What to See and Do on a Two-Day Visit to Thunder Bay This Summer

Leif Pettersen who made the seven-hour drive from the Twin Cities last summer has suggestions for a perfect two-day itinerary noting how Thunder Bay has undergone a heartening revitalization that will surprise people who haven’t visited the city for a few years.

You will appreciate the impressive improvements made to the Lake Superior waterfront at Prince Arthur’s Landing alone, resulting in a magazine photo shoot-ready harbor adorned with wonderful public art. Condos and a five star hotel are being developed showcasing the city is clearly on the rise, it's quite a thing to see.

I didn't know any of this when I arrived with my family for a late summer weekend with rooms booked at the Best Western Nor’wester under the mountains on southern edge of the city and then the historic Prince Arthur Hotel in the downtown Waterfront District. Instead the continual surprises we encountered only made our visit all the more pleasing.

Sail Superior boats

Water, obviously, is a defining characteristic of Thunder Bay located on the northern shores of Lake Superior, so we wasted little time getting on a sailboat tour with Sail Superior. Captain Greg took us out for a three hour tour (with five passengers, no less - the urge to sing the "Gilligan's Island" theme song was crippling), gliding by gigantic cargo ships, out to the Welcome Islands all the while sharing nuggets of local history and sailing tips for Lake Superior. Most groups bring a picnic lunch (including alcohol, if you like), but our trip was sumptuously catered by Lincoln Street Eatery, an outstanding food truck with a brick and mortar location opening soon.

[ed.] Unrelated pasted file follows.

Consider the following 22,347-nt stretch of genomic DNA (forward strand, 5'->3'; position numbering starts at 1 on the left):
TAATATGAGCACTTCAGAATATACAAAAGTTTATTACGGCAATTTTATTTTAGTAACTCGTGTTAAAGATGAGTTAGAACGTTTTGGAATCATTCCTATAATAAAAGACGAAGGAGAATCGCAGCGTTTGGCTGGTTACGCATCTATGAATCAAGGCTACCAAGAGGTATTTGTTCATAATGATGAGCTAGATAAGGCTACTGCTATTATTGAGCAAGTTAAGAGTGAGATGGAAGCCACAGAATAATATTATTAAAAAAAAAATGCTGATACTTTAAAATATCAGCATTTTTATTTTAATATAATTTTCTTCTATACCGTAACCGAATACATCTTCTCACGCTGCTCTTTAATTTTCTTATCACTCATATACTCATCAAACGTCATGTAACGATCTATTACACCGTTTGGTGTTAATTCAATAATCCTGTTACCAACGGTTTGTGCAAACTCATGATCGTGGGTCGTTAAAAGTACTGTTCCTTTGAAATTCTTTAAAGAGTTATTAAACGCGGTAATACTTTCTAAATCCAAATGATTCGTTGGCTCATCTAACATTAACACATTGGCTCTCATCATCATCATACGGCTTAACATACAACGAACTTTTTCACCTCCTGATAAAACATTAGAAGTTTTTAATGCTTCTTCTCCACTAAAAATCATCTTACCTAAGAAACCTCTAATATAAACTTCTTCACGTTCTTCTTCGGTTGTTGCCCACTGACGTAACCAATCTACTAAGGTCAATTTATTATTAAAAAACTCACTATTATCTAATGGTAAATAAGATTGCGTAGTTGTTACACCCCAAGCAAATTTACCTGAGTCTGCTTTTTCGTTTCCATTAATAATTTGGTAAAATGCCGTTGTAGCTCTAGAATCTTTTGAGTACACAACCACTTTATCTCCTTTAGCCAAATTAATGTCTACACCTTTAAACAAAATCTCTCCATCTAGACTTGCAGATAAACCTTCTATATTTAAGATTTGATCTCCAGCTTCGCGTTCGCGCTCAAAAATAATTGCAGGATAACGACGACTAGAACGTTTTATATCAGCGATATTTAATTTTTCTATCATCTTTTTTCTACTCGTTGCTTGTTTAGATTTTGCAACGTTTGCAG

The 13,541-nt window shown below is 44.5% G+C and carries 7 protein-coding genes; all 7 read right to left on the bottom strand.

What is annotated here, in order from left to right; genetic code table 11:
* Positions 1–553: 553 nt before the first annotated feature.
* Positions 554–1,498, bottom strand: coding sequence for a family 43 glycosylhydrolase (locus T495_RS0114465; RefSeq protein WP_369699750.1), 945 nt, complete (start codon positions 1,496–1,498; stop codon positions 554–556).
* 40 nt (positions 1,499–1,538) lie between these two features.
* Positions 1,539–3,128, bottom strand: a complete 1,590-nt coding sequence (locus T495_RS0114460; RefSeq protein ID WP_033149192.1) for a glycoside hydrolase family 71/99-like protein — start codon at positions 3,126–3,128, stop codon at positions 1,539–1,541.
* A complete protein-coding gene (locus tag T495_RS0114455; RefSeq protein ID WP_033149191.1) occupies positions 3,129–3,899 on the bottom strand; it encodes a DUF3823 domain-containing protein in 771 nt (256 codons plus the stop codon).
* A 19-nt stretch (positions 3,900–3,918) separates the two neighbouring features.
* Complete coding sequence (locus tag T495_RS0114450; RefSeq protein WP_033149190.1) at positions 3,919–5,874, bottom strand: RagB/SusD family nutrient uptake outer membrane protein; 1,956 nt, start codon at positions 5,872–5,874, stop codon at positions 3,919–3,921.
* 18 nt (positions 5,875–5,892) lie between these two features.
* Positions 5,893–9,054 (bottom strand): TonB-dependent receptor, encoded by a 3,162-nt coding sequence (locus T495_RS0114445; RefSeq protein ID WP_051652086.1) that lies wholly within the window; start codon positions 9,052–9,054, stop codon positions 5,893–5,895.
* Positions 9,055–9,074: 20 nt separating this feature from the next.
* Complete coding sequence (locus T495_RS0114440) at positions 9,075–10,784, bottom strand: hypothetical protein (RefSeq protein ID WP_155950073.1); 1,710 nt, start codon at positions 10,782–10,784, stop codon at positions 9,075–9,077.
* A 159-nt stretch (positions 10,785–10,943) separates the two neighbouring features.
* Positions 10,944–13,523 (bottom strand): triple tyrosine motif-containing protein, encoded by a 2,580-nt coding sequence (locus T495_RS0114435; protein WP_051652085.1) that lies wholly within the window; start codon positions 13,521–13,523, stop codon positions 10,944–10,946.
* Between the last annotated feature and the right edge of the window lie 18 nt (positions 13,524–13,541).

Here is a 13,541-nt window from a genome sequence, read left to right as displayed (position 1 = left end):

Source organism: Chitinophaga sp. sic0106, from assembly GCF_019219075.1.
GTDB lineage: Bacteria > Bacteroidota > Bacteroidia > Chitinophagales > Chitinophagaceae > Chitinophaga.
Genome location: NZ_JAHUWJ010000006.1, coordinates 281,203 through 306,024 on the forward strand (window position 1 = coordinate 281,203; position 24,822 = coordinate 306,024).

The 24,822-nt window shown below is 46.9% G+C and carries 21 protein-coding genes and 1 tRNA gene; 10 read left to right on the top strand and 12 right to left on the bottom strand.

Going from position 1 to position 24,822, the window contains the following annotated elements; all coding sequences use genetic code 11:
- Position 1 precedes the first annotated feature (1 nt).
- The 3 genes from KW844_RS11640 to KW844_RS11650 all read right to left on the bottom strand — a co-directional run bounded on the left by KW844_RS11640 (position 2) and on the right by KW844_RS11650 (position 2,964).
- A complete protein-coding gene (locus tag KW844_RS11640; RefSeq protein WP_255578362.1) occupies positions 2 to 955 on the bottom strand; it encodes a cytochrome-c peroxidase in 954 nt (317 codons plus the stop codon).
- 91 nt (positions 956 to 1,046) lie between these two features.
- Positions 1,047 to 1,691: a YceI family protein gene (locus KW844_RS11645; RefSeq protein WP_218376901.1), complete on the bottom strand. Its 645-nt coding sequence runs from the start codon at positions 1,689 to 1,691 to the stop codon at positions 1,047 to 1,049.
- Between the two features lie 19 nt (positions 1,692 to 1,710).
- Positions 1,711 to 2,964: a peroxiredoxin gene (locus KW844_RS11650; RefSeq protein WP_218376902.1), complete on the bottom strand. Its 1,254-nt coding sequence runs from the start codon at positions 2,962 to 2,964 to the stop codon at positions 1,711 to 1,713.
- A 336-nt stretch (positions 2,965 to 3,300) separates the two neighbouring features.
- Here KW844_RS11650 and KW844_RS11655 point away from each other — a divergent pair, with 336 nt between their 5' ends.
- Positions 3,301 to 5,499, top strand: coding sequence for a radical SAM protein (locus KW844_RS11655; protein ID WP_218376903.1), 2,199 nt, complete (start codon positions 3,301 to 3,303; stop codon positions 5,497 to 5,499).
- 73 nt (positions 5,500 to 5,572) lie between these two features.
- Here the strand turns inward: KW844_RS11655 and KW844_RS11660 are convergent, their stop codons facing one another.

Seeing the harbor and the distant Sleeping Giant formation of mesas and cliffs on Sibley Peninsula in this stately if slightly wet manner was a hit with my family, but the experience is also available in more compacted, pulse-quickening fashion on a flying tour with Wilderness North.

Fort William wall

Another Thunder Bay highlight was visiting the massive reproduction of Fort William Historical Park. The real-life, frontier-era fur trading post was not on this location, though one could easily be fooled into believing otherwise what with the impressive size and scope of the fort and surrounding park. The remarkably accurate structures, furniture and tools, all depicted by costumed re-enactor tour guides, will cumulatively captivate kids and adults alike.

Fort William inside buildings

However, any fanciful thoughts of 19th-century Voyageur life will quickly evaporate during the visit to the fort's infirmary, where a detailed explanation of various tools and horrifying medical practices of the time will cause one to have newfound appreciation for a Wallgreens or a Shopper’s Drug Mart.

Thunder Oak Cheese

Equipped with a rental car, we took a few trips outside Thunder Bay, including an indulgent visit to the Thunder Oak Cheese Farm. Started in 1995 by Dutch immigrants from respected cheese-making families, Thunder Oak makes eight different varieties of gouda, including the thick wedge of sun-dried tomatoes and basil that I acquired after much indecision. If one arrives on Monday or Friday around 11:00 AM, it's possible to watch the cheese-making in action, while sipping on coffee from the on-site café. I also couldn't resist an impulse buy of Ontario's Chocolate Cow Fudge, sold here in limited supply.

Kakabeka Falls2

Finally, we acquiesced to the widely regard as de rigor visit to Kakabeka Falls. Known as the "Niagara of the North," it is indeed, larger (and louder) than any other falls in the region and a surprisingly low-impact attraction, with the viewing deck being only a few dozen paces from the parking lot.

Kakabeka Falls fallsview

Admittedly, this was a frantic, action-packed two days in Thunder Bay. Moving at an easier pace and adding some of the second tier attractions, not to mention thorough dining exploration, perhaps "Four Days in Thunder Bay" would be a better title for your visit.

About Leif Pettersen

Leif Pettersen is a freelance writer, world traveler and polyglot from Minneapolis, Minnesota.

He’s visited 51 countries (so far) and can be found on Twitter @leifpettersen.

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